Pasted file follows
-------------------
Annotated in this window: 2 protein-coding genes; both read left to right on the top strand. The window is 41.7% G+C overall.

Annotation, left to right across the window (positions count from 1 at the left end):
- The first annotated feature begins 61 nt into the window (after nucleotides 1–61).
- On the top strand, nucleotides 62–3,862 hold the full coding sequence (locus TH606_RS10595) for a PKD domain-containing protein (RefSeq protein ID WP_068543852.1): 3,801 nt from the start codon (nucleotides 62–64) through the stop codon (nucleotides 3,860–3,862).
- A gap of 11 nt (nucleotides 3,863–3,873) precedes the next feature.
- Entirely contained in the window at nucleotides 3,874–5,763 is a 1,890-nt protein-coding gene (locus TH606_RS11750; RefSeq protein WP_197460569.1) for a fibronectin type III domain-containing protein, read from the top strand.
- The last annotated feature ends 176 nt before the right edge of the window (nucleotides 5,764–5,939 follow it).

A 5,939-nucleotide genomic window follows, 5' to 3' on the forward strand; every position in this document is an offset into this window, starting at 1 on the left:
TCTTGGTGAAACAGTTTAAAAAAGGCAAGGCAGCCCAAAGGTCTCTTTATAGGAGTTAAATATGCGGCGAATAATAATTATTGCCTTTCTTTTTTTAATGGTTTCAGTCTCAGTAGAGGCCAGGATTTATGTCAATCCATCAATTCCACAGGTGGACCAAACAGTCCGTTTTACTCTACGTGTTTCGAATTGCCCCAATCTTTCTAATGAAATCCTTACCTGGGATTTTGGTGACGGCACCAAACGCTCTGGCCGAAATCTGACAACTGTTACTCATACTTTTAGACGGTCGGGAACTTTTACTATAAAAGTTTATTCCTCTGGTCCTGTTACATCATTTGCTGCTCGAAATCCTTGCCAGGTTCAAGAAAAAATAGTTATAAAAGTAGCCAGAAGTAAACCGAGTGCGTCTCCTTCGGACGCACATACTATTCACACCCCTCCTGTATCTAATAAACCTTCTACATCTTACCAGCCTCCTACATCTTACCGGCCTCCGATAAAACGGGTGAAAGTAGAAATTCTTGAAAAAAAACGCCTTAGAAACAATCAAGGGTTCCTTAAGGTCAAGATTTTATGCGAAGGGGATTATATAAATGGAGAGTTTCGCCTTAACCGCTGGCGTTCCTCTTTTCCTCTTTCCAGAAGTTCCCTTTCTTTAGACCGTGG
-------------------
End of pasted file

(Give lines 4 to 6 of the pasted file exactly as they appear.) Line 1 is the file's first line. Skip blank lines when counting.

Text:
- On the top strand, nucleotides 62–3,862 hold the full coding sequence (locus TH606_RS10595) for a PKD domain-containing protein (RefSeq protein ID WP_068543852.1): 3,801 nt from the start codon (nucleotides 62–64) through the stop codon (nucleotides 3,860–3,862).
- A gap of 11 nt (nucleotides 3,863–3,873) precedes the next feature.
- Entirely contained in the window at nucleotides 3,874–5,763 is a 1,890-nt protein-coding gene (locus TH606_RS11750; RefSeq protein WP_197460569.1) for a fibronectin type III domain-containing protein, read from the top strand.